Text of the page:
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19 September 2021
13:13 hour

: Bond investors may be overreacting to U.S. inflation report for August, analysts say

Market Watch

14/09/2021 - 20:11

Investors appear to be "underestimating the likely strength of price pressures there further down the line," says Oliver Jones of Capital Economics.


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  47. Bond Report: Treasury yields extend slide as investors gear up for Powell testimony and big week for earnings, data (12/07/2021 - Market Watch)
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  48. What does falling bond yields mean for a market correction? (20/07/2021 - Reddit Stocks)
    Hi there. I had a couple thought about bond yields, and was hoping someone could confirm/correct me on this thinking. Bond yields are falling, and have been steadily falling for years. Accelerated decline in yields demonstrates increased demand. People with a brain of their own (as opposed to brain from financial press) know inflation is coming. Bonds do poorly compared to stocks in inflationary periods because their payouts are locked for the buyer based on the price/yield when they buy. Stocks tend to do better in inflationary periods because they maintain their purchase (selling) power. Conclusion: Smart big money investors are fleeing to bonds to hedge against a market correction/collapse, that they expect to come before inflation really starts kicking us in the ass. With inflation coming quickly, the correction should be expected in the very short term. Thoughts?   submitted by   /u/sometimesikillplants [link]   [comments]
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  49. What bond yields tell us about the state of the economy. (16/04/2021 - Reddit Stocks)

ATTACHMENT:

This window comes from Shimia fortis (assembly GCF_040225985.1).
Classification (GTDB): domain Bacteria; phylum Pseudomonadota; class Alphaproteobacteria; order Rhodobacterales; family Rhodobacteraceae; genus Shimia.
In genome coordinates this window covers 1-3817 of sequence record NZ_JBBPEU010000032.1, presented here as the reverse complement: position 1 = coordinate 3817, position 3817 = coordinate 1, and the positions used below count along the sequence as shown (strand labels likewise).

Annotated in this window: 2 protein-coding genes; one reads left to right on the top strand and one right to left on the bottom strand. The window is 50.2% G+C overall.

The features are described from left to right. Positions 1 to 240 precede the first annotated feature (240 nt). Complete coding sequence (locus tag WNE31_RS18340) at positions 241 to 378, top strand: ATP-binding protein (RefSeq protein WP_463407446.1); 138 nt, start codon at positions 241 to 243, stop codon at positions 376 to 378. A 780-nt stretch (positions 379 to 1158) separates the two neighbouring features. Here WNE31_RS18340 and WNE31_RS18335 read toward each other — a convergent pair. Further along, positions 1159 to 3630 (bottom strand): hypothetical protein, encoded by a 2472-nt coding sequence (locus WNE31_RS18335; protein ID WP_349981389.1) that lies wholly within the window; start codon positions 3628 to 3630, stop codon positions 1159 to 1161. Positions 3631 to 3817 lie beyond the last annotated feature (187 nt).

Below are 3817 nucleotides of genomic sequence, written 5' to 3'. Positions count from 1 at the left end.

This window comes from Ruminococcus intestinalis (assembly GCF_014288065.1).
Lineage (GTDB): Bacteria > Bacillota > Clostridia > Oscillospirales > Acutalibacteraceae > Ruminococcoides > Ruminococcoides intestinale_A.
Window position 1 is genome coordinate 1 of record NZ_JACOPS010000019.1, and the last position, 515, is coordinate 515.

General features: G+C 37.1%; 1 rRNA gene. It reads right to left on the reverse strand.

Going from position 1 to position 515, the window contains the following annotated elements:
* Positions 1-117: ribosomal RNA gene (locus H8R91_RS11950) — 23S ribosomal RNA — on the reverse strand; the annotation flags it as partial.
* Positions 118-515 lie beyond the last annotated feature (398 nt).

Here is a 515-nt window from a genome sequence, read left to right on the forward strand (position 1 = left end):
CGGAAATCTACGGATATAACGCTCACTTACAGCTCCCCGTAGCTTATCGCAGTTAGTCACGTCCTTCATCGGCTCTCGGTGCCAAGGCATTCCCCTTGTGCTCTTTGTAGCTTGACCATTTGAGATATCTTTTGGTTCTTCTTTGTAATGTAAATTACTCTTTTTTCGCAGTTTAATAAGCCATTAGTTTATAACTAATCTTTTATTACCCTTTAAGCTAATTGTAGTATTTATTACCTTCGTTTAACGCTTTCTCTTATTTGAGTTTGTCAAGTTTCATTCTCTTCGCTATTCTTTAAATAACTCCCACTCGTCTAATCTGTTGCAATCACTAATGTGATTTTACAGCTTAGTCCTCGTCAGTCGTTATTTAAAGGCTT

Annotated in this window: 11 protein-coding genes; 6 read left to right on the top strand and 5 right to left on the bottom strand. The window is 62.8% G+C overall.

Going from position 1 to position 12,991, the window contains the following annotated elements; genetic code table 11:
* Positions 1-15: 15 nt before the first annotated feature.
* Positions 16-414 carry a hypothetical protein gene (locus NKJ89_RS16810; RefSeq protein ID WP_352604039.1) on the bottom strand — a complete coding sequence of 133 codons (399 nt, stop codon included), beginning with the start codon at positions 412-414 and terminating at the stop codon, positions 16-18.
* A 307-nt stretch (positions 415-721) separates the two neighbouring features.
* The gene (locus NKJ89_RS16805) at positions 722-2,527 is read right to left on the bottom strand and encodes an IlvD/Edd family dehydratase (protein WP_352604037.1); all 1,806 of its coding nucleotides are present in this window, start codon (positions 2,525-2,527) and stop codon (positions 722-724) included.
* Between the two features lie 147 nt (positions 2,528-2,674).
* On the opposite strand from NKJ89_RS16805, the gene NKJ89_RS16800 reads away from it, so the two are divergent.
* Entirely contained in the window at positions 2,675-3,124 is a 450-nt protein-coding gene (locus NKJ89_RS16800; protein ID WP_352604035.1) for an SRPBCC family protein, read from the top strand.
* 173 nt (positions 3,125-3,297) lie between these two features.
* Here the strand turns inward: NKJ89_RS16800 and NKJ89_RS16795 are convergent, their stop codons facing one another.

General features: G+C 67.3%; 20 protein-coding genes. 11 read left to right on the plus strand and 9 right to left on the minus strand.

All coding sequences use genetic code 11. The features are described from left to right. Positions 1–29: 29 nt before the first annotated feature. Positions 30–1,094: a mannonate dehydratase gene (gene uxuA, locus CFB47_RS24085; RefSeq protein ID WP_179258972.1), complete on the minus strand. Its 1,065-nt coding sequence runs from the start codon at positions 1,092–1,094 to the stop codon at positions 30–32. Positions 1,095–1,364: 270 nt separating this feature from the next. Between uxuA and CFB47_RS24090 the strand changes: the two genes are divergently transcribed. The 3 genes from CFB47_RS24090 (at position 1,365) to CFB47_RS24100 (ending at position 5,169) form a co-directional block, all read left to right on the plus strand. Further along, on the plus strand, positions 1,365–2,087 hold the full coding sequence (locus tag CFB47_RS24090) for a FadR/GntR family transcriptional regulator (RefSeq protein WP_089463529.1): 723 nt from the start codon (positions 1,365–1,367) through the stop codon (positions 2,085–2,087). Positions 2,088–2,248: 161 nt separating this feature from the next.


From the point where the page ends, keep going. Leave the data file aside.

[Disclaimer: I'm new to this but do have a small background in economics. I posted this as a comment to another user in the daily thread, but since I put some effort into it and think it's a valuable write-up, I decided to make a thread. If anything is off, please go ahead and correct me. I do believe that the bulk of what I'm saying is accurate.] ​ My understanding is that rates (bond yields) go up when the economy is in good shape. That's because people are more confident in equities and they sell off bonds (less demand = lower prices = higher yields). When the economy is in bad shape, people go back to bonds because they're a safer alternative to stocks. People don't trust in the stock market's ability to perform and flock to bonds to give them fixed income and a safer place to park their capital. More demand for bonds = higher bond prices = lower yields. Short answer for why bond yields and prices are inversely correlated: say you have a bond that's worth $1000 face value and has a 2% yield. If demand for bonds has gone down and you must now sell that bond on the secondary market for, say, $800, then the yield has increased. Why? Because the buyer is paying less money for the same fixed return. Less money for the same fixed return = higher overall yield. And vice versa. I encourage everyone to look this up if you're not clear on it. Apart from that, right now is a weird time. Bond rates went up recently, and people were saying that was a bad sign for the markets. That's because people were saying it was related to inflation. Imagine: if inflation is going up, bonds with their current 1-2% yields (and negative real yields) are a horrible place to park your cash. You're actually losing money already due to negative real yields, but if inflation spikes 1-3% you're actually losing even more. Remember, bond yields are fixed so inflation eats into their nominal (fixed) yields. The theory was that economic stimulus plus dovish Fed policy (low interest rates, easy money) made people fearful that inflation was just around the corner. Thus, they began to sell off their bonds. Remember, less demand for bonds = lower prices = higher yields. If this were indeed the motivation for the bond sell-off, it's actually a negative indicator for the economy. It means we expect inflation to come. It means the Fed will be forced to raise interest rates to contain inflation (more expensive to borrow money). It means that future earnings will be worth less (value of dollars in the future goes down). This is why tech stocks sank at the same time bond yields went up: A. because they depend on easy capital (low interest rates) to expand their operations, and B. their valuation at the moment is highly linked to their future earnings. However, Jay Powell and the Fed came out and said any inflation would just be transitory, and the market seemed to believe it. The bond sell-off was contained. Furthermore, analysts were saying, like I said in the first half of my post, that rising bond yields is actually positive for the economy. So basically the fears about inflation got buried and we're back to a "normal" scenario where rising bond yields are seen as a positive sign for the markets. I'm not sure why bond yields went down today, but a quick Google search said that higher yields have attracted some investors (including overseas investors) back in. I'm new to this but it was good for me to make sure I understand it and try to explain it. Anyone who reads this can feel free to correct anything that is wrong.   submitted by   /u/shortyafter [link]   [comments]
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